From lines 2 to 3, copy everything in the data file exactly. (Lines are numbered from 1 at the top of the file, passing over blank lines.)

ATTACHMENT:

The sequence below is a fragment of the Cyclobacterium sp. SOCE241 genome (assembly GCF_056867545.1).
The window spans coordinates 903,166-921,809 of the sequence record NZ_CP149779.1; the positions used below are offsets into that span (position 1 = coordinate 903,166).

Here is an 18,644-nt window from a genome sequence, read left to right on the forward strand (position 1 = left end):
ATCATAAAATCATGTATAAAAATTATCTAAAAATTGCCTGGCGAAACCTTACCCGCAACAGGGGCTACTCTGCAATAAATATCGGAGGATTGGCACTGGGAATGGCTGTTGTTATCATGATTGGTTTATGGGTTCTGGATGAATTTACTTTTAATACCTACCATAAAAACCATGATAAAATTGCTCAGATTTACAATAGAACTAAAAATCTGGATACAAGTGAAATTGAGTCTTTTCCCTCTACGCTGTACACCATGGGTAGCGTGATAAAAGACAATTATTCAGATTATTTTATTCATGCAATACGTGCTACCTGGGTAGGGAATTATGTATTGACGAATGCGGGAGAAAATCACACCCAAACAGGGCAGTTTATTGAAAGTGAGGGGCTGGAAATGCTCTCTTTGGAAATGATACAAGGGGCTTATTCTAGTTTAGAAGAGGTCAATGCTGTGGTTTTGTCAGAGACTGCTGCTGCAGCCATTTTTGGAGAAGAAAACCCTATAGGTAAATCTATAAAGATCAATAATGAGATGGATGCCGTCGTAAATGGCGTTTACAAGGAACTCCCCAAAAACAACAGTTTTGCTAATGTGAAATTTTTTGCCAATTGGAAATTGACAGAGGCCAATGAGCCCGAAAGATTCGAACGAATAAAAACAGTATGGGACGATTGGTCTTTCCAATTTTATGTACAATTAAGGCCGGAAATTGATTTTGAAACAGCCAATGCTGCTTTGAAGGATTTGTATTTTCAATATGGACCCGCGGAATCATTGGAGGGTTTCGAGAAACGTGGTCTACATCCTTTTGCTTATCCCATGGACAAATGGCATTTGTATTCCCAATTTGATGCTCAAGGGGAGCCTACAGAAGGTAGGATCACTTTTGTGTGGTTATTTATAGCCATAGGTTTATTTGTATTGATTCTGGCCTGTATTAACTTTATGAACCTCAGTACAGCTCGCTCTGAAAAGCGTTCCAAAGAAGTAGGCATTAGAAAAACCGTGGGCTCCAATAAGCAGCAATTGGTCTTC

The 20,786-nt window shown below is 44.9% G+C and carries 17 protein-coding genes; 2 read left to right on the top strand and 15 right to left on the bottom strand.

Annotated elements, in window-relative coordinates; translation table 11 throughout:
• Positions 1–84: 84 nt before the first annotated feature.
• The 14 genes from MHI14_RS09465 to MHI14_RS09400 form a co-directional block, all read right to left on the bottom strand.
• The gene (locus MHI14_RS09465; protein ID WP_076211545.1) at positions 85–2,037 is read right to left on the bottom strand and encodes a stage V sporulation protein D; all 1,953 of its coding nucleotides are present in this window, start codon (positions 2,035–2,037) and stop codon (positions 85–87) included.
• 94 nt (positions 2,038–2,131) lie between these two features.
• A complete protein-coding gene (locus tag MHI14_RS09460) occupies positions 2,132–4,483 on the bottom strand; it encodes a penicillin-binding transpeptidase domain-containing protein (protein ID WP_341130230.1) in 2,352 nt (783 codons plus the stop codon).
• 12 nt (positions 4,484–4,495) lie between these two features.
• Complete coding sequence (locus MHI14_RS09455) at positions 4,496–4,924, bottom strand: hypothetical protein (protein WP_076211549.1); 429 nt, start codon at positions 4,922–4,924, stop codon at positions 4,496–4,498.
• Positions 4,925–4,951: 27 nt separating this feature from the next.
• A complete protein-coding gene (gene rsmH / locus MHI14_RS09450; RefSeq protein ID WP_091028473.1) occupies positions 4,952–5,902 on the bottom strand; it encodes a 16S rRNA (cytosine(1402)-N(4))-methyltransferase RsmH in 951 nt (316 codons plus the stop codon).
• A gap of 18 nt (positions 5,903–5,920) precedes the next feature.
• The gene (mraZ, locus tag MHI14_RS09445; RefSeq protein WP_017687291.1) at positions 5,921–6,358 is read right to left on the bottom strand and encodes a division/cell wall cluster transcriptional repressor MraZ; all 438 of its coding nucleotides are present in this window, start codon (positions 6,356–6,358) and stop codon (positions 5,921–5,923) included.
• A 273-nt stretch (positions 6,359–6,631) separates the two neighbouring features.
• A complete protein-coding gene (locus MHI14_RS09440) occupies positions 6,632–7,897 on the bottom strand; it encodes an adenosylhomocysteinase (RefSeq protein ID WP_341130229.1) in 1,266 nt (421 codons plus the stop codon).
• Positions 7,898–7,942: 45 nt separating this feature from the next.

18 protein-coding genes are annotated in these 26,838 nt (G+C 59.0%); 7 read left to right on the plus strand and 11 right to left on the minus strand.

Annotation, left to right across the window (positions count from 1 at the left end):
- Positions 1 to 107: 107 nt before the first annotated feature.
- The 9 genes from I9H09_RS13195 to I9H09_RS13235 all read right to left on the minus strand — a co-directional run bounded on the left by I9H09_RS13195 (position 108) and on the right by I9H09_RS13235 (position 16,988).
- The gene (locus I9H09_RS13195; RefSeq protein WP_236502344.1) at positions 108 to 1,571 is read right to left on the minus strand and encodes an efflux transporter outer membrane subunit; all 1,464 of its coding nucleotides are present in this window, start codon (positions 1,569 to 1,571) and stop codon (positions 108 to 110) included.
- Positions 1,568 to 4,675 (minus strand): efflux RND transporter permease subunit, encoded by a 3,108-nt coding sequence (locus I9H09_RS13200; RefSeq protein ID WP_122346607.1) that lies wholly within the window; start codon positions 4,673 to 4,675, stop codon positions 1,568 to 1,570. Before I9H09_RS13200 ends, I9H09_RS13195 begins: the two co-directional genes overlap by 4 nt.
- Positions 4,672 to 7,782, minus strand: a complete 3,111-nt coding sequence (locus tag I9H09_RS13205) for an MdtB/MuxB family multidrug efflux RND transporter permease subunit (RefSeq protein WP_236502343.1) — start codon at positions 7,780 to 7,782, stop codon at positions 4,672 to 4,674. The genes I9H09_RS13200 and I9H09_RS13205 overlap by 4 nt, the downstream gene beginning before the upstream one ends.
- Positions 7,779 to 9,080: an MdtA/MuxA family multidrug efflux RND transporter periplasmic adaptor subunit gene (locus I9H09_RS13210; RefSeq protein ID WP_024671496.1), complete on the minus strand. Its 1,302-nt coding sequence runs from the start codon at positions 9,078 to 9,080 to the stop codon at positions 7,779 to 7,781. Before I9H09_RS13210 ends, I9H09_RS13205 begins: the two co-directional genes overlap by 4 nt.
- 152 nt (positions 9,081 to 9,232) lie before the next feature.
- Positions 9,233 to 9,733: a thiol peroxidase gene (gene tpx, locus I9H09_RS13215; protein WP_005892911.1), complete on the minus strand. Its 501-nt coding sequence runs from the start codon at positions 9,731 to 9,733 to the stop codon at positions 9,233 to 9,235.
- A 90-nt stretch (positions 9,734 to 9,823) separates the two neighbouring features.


The window spans coordinates 903,166-921,809 of the sequence record NZ_CP149779.1; the positions used below are offsets into that span (position 1 = coordinate 903,166).

Here is an 18,644-nt window from a genome sequence, read left to right on the forward strand (position 1 = left end):